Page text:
Reading Response D

Readings for Project 1. CSS Typeface

Tauba Auerbach P-E-R-S-E-V-E-R-E
Donald Knuth The Concept of a Meta-Font
and Paul Chan FAQ on Alternumerics

Response The variety of exploration of typography across the three texts is inspiring to me. From the meditative calligraphy of Auerbach, to the near-infinite possibilities of the meta-font, to the subversive nature of Chan's Alternumerics, for someone who has never designed a typeface before, the readings offer a variety of starting points and processes. It does, however, seem a daunting task to undetake any of the three. Perseverenace, computing knowledge, and a sense of wit are required for the three processes, respectively, and I'm both excited and intimidated by that.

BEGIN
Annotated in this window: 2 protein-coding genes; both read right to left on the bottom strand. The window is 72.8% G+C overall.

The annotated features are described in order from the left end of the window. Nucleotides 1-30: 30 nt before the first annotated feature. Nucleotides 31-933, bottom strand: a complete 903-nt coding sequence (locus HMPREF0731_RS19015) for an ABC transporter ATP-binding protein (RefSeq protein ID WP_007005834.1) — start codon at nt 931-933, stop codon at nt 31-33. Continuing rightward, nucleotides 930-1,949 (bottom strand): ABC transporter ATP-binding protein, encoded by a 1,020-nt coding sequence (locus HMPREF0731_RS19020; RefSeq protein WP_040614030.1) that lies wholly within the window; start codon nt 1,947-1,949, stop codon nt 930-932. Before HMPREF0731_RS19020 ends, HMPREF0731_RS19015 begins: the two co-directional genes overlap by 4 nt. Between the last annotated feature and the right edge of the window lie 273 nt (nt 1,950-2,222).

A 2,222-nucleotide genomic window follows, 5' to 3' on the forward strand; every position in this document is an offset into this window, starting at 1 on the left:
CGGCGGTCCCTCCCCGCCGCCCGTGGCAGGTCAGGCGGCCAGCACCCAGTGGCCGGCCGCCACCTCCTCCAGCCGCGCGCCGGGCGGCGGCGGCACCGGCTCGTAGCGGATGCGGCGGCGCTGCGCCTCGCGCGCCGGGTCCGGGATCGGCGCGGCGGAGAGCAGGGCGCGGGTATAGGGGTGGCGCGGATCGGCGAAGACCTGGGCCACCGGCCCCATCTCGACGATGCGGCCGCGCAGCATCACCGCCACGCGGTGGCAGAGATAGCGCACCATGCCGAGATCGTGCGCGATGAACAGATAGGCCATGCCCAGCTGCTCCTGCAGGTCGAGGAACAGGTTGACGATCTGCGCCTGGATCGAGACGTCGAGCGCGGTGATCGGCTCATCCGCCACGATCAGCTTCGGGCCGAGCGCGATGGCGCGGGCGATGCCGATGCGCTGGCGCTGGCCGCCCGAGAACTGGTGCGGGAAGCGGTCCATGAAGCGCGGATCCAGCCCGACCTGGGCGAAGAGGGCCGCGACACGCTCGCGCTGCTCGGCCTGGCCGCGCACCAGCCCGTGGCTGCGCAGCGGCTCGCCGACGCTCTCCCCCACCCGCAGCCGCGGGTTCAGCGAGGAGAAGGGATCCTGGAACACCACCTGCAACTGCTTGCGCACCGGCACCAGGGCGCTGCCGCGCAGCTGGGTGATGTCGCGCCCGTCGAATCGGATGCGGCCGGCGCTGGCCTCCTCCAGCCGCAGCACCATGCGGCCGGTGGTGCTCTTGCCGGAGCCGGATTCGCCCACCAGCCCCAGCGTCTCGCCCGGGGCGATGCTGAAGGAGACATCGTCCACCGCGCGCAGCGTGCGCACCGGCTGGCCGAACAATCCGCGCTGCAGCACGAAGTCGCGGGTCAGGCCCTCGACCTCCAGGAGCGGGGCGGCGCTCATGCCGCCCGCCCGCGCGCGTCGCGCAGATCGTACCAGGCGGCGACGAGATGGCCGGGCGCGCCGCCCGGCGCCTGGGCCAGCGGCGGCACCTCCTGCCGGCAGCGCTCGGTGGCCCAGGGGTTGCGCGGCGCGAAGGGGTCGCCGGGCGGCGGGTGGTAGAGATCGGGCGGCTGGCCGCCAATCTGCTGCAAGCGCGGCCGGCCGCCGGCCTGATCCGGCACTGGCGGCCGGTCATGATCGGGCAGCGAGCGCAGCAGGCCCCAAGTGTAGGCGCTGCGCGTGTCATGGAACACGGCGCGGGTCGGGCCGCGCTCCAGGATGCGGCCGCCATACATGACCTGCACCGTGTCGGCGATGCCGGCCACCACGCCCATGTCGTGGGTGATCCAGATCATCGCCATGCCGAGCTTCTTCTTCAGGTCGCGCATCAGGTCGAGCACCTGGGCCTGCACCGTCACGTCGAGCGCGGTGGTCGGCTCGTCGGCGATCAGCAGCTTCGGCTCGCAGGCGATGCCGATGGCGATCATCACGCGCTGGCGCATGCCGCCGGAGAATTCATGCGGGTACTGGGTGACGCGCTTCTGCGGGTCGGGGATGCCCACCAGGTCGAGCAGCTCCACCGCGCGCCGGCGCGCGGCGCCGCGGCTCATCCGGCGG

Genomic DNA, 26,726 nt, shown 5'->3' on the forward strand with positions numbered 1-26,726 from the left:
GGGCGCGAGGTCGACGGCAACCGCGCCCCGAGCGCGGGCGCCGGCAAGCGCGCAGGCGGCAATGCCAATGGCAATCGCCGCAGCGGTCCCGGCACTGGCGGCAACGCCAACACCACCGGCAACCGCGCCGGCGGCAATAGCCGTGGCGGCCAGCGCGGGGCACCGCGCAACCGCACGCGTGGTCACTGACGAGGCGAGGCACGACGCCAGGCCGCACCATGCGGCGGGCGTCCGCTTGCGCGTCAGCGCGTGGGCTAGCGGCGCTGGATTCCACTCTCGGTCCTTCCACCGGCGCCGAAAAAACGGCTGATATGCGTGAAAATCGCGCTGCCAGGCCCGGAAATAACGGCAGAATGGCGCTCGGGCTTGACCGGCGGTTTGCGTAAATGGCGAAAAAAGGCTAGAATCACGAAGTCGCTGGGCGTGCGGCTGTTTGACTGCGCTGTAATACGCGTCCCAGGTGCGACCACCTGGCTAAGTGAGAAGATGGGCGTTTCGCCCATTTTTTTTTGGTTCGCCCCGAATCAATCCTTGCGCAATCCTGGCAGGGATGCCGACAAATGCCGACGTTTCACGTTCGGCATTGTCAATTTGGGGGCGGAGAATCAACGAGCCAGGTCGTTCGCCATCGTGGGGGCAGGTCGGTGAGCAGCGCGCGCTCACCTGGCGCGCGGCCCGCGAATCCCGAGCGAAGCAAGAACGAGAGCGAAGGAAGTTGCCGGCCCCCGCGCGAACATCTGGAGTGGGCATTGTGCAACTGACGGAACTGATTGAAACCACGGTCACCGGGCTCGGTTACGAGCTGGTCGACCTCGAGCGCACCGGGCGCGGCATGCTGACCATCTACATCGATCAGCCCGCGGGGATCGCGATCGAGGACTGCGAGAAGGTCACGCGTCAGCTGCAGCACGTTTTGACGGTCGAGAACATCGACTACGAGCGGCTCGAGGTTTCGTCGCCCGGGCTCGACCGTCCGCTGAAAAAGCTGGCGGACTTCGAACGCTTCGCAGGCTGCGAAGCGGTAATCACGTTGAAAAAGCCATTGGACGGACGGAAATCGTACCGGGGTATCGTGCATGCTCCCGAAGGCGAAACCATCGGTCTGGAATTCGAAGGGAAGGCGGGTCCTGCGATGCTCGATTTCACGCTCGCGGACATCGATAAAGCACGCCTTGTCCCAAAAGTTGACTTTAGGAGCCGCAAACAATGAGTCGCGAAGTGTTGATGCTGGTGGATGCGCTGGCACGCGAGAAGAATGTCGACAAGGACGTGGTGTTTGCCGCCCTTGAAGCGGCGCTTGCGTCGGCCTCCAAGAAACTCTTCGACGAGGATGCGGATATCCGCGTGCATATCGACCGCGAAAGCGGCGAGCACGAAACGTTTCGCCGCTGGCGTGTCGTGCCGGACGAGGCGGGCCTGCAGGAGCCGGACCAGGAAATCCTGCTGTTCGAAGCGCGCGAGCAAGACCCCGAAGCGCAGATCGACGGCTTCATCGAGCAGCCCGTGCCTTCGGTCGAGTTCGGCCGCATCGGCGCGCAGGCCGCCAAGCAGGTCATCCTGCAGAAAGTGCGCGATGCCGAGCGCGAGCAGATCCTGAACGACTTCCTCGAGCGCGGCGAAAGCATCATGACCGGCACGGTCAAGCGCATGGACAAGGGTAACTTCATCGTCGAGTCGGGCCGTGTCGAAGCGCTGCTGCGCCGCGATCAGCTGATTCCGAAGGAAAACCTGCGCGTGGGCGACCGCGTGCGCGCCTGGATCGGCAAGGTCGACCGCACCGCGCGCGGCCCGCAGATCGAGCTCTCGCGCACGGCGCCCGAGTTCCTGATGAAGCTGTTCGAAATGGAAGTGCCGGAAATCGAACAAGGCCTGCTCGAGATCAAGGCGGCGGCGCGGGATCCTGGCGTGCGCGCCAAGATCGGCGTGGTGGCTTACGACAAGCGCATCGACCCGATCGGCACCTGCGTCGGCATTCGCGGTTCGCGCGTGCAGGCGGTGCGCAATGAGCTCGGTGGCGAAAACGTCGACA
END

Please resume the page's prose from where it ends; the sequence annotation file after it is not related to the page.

Beyond the project at hand, I'm interested in the repeatability of each of these process, and how they all seem to work within a system: a personalized system of practice, a set of coded instructions, and a font that computes alphanumerics to other stand-ins. The typeface as a piece of art also supplies its own medium that lends itself to the possibility of further production of art – the font. The idea of something being a finalized porudct but also the starting point of a new product is exciting to me. I wanted to find an analogy for the typeface and the font, like a painting and paint, but since the two constantly reference each other, I couldn't find something apt (the painting references the paint used, but paint does not reference the painting that used it). I hope we might be able to find one in discussion.

Discussion question What would be an adequate analogy for the relationship between a typeface and a font?